Commonwealth of the Northern Mariana Islands:

DHS Should Conclude Negotiations and Finalize Regulations to Implement Federal Immigration Law

GAO-10-553: Published: May 7, 2010. Publicly Released: May 7, 2010.

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In May 2008, the United States enacted the Consolidated Natural Resources Act (CNRA), amending the United States' Covenant with the Commonwealth of the Northern Mariana Islands (CNMI) to establish federal control of CNMI immigration in 2009, with several CNMI-specific provisions affecting foreign workers and investors during a transition. CNRA requires that GAO report on implementation of federal immigration law in the CNMI. This report describes the steps federal agencies have taken to (1) secure the border in the CNMI and (2) implement CNRA with regard to workers, visitors, and investors. GAO reviewed federal laws, regulations, and agency documents; met with U.S. and CNMI officials; and observed federal operations in the CNMI.

The Department of Homeland Security (DHS) components Customs and Border Protection (CBP), Immigration and Customs Enforcement (ICE), and U.S. Citizenship and Immigration Services (USCIS) have each taken steps to secure the border in the CNMI in accordance with CNRA. From November 28, 2009, to March 1, 2010, CBP processed 103,565 arriving travelers at CNMI airports, and ICE processed 72 aliens for removal proceedings. In calendar year 2009, USCIS processed 515 CNMI applications for permanent U.S. residency and 50 CNMI applications for U.S. naturalization or citizenship. However, the DHS components face operational challenges and have been unable to negotiate solutions with the CNMI government. First, airport space available to CBP does not meet facility standards and CBP has not reached a long-term occupancy agreement with the CNMI. Second, ICE has not come to an agreement with the CNMI for access to detention space and as a result has transferred 3 of 30 aliens--convicted criminals under CNMI or U.S. law--to correctional facilities in Guam and Honolulu. Third, DHS efforts to gain direct access to the CNMI's immigration databases have been unsuccessful, hampering U.S. enforcement operations. DHS has begun to implement work permit and visa programs for foreign workers, visitors, and investors, but key regulations are not final and certain transition programs therefore remain unavailable. A lawsuit filed by the CNMI government challenging some provisions of the CNRA resulted in a court injunction delaying implementation of the CNMI-only transitional worker program until DHS considers public comments and issues a new rule. As a result this program is unavailable to employers as of May 1, 2010. DHS has established the Guam-CNMI visa waiver program. However, DHS did not include China and Russia, two countries that provide significant economic benefit to the CNMI. Currently, DHS allows nationals from these two countries into the CNMI temporarily without a visa under the DHS Secretary's parole authority. DHS is reconsidering whether to include these countries in the Guam-CNMI visa waiver program. Although DHS has proposed rules that apply temporary U.S. nonimmigrant treaty investor status to investors with CNMI foreign investor entry permits, the program is not yet available.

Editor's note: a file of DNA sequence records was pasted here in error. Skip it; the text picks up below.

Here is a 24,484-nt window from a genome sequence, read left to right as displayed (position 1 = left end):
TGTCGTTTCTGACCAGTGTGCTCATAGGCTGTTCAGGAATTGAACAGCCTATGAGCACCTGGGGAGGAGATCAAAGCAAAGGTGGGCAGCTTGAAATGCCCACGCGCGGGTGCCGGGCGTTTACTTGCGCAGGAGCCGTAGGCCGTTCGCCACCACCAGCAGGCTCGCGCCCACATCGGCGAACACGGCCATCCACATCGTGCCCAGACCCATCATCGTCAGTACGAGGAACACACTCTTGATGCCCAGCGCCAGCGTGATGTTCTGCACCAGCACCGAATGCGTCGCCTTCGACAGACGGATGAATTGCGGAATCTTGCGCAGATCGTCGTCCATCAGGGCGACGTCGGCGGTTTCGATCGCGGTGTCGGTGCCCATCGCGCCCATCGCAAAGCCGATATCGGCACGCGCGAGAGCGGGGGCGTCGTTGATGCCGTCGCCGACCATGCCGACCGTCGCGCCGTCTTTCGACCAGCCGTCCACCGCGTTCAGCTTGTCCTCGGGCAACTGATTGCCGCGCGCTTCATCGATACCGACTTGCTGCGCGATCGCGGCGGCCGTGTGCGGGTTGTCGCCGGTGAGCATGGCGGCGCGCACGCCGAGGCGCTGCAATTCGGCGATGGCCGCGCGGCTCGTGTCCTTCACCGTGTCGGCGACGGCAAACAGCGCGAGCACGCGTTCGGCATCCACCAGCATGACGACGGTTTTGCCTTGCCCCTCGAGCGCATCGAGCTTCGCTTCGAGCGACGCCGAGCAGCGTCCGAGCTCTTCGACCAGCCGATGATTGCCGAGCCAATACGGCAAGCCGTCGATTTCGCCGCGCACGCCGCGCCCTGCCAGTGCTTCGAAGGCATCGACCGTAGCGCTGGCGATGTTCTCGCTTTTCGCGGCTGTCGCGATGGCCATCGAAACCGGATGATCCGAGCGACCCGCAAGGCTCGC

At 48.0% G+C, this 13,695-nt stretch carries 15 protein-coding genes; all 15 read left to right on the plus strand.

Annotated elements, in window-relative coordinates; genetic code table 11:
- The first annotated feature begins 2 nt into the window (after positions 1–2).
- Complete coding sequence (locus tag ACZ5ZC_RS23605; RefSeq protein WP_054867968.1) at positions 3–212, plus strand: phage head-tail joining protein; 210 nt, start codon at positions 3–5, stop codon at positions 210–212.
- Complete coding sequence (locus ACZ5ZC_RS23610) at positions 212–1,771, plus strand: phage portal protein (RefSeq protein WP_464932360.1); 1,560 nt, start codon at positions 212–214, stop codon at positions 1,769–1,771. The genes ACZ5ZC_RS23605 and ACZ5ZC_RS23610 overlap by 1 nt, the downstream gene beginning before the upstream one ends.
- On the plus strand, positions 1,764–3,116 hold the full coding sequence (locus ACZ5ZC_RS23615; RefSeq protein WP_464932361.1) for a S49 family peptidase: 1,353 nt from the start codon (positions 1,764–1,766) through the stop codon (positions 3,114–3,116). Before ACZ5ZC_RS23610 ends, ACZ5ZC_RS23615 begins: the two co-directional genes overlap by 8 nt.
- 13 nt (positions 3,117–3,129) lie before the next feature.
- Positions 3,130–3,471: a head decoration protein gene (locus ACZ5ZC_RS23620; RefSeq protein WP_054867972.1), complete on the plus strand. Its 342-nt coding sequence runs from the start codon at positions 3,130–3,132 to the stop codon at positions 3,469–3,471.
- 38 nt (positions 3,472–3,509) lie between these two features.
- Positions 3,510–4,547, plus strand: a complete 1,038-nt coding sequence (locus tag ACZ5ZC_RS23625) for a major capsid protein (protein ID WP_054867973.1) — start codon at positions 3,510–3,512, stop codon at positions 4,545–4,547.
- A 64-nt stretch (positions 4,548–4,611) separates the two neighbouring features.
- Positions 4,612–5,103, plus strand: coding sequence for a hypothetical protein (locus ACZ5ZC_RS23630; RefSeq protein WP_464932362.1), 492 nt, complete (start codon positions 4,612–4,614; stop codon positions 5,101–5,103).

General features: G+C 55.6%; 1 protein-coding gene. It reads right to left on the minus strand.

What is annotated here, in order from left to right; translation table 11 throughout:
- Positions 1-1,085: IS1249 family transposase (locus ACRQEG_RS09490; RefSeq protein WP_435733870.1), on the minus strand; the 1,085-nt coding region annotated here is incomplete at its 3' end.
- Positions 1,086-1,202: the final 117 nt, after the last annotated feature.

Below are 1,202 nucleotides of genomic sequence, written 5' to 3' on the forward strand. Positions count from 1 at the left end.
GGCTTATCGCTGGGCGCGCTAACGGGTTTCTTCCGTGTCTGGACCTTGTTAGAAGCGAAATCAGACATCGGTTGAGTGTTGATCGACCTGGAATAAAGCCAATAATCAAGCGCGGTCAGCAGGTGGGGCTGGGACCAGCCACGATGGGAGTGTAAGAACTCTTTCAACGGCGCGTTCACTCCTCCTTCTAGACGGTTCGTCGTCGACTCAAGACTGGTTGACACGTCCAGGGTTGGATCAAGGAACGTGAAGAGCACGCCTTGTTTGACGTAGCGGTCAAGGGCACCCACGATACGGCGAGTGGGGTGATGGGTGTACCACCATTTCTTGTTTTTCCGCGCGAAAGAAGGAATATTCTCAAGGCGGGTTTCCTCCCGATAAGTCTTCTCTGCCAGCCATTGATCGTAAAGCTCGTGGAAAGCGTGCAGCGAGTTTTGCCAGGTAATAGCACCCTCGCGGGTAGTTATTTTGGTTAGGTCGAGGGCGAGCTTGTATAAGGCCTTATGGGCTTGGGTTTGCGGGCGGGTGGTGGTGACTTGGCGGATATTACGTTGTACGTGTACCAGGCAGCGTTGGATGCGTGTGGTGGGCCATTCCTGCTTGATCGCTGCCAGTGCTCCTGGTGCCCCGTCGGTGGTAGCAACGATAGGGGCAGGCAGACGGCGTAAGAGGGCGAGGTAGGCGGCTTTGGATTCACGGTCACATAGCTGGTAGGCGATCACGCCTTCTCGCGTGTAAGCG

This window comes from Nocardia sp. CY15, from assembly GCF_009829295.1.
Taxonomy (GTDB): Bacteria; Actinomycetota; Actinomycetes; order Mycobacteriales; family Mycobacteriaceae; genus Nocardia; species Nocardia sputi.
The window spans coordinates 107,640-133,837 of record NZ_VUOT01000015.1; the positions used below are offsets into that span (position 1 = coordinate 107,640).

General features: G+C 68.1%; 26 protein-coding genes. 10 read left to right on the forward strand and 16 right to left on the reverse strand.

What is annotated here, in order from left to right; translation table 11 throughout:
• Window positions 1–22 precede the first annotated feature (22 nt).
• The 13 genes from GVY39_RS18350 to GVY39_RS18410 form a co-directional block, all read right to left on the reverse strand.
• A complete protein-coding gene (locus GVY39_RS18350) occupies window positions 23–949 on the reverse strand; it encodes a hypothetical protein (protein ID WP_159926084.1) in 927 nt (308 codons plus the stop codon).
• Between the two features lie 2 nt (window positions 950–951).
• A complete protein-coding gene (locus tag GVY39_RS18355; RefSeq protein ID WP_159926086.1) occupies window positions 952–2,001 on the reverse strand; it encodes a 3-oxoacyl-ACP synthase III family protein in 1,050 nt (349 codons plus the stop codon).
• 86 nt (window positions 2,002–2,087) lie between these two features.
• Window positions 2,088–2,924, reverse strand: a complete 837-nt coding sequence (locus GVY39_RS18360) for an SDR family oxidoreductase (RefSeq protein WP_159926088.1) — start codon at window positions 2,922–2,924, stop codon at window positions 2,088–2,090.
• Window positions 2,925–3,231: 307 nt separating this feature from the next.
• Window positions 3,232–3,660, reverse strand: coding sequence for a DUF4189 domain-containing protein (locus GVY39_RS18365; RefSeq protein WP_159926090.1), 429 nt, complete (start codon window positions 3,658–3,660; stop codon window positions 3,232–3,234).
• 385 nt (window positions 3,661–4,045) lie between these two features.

Recommendation for Executive Action

  1. Status: Closed - Implemented

    Comments: DHS agreed with our recommendation. In July 2011, we testified that DHS has resolved some these operational challenges since we issued our report. Specifically, in October 2010, DHS concluded negotiations with the CNMI government and both parties signed a long-term lease agreement that includes permission to renovate airport operating space in Saipan and Rota. Also, in April 2011, DHS concluded negotiations with the CNMI government for access to detention space in the CNMI correctional facility. (GAO-11-805T).

    Recommendation: To enable DHS to carry out its statutory obligation to implement federal border control and immigration in the CNMI, the Secretary of Homeland Security should work with the heads of CBP, ICE, and USCIS to establish strategic approaches and time frames for concluding negotiations with the CNMI government to resolve the operational challenges related to access to CNMI airport space, detention facilities, and information about the status of aliens.

    Agency Affected: Department of Homeland Security

 

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